Dennis Ross, a former special assistant to President Barack Obama, is the counselor and William Davidson Distinguished Fellow at The Washington Institute.
Articles & Testimony
Doing so means finding the right mix of hard and soft power, creating new mechanisms with democratic allies, and answering hard questions about various countries and conflicts in the Middle East.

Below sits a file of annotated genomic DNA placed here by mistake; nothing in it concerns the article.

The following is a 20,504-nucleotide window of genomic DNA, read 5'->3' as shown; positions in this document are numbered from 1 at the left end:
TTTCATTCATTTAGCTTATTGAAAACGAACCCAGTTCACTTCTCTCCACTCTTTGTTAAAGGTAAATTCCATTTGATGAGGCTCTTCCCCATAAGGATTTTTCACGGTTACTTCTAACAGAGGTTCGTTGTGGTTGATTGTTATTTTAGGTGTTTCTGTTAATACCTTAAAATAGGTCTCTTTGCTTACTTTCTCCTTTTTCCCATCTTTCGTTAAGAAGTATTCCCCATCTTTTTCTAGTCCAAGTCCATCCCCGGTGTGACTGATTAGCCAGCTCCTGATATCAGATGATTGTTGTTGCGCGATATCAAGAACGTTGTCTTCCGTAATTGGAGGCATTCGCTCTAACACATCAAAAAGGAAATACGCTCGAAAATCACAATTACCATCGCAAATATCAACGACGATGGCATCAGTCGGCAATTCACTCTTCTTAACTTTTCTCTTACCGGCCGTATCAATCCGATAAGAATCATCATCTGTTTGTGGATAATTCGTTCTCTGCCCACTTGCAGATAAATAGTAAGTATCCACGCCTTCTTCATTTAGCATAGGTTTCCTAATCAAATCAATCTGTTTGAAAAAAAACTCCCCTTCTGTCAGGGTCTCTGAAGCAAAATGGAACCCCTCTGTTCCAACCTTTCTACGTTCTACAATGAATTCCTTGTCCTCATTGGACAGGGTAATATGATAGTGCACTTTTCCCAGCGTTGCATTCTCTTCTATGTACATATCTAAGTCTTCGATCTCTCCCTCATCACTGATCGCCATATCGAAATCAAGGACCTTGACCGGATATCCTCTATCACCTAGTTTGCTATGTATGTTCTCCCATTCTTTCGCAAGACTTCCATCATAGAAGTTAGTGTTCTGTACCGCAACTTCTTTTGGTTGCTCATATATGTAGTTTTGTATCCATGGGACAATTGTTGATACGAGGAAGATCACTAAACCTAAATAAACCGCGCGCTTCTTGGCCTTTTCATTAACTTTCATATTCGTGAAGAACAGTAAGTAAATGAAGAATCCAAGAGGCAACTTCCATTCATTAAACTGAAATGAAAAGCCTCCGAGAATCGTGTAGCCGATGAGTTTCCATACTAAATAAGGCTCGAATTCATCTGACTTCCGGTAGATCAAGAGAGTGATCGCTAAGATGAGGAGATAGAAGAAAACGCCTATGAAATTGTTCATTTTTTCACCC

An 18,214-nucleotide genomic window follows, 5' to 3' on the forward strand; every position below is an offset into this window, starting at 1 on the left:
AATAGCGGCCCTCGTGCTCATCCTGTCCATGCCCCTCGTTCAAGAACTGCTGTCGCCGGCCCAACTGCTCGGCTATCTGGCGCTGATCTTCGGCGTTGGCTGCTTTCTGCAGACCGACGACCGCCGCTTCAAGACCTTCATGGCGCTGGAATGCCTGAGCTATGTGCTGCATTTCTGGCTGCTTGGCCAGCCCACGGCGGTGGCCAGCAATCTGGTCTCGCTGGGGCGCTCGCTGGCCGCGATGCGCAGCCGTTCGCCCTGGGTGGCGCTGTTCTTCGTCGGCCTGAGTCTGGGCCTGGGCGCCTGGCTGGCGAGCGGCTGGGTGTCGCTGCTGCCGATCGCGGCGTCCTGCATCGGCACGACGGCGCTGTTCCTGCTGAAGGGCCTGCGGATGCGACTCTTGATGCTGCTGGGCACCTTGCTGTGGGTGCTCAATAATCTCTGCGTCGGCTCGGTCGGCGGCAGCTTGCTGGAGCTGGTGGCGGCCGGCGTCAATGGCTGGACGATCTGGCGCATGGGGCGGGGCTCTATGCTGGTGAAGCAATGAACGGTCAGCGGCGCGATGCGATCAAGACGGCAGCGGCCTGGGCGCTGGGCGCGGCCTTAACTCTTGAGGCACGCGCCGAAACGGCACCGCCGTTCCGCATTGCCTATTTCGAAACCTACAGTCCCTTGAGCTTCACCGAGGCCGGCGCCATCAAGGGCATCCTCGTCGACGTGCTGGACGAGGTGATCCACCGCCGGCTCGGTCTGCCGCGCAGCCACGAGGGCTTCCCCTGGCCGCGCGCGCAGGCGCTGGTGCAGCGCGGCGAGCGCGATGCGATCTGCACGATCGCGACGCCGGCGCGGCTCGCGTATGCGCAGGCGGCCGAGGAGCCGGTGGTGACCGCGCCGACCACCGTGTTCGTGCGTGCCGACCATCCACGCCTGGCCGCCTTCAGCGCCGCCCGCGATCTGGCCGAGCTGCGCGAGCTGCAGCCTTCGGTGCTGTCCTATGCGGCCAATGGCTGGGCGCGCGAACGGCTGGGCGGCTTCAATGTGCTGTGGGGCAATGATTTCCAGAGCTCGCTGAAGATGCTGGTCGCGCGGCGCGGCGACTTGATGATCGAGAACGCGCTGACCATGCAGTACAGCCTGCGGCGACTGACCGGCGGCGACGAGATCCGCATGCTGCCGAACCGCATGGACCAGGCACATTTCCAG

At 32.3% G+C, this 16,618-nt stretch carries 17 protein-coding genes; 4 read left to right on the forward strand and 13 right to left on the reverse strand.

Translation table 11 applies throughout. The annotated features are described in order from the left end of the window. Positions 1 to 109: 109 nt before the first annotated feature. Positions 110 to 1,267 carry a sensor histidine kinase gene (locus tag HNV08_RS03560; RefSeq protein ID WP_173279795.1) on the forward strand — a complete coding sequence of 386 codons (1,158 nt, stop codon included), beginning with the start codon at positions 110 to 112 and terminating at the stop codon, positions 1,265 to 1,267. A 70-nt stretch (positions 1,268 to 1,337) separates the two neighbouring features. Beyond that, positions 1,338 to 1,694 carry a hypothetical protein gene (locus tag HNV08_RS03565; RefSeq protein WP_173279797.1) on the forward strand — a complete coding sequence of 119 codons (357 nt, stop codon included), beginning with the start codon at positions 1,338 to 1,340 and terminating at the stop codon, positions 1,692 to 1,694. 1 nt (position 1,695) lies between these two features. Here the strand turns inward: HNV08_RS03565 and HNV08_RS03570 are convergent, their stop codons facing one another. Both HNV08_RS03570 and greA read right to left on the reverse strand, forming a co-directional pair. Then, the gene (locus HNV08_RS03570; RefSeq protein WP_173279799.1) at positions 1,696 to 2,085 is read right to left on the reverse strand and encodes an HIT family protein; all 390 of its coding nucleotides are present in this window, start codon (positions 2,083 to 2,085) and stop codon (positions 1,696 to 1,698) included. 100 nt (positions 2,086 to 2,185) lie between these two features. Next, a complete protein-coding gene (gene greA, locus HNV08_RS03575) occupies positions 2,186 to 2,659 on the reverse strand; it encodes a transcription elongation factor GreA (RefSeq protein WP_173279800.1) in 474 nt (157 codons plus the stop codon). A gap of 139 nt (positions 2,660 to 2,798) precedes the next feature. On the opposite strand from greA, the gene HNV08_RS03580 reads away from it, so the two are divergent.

Historically, America’s leaders have faced inflection points on determining what our role in the world would be. While Barack Obama was an internationalist and believed that U.S. leadership was still needed to shape the global agenda, he was mindful of the very real limits on our power and the high costs of interventions. Donald Trump, however, challenged the very idea of American leadership on the world stage. It was not just his slogan of America First that seemed to turn the clock back to the period before the assumption of U.S. leadership and responsibilities internationally; it was that he doubted the benefits of alliances. With his defeat, it might be easy to dismiss his view of the world, one in which his policies too often produced not America First but America Alone. But his instincts are rooted in a long-established strand of the American tradition of foreign policy, and it would be a mistake to dismiss the factors that produced him and led to basic questions about our role in the world during the Obama administration...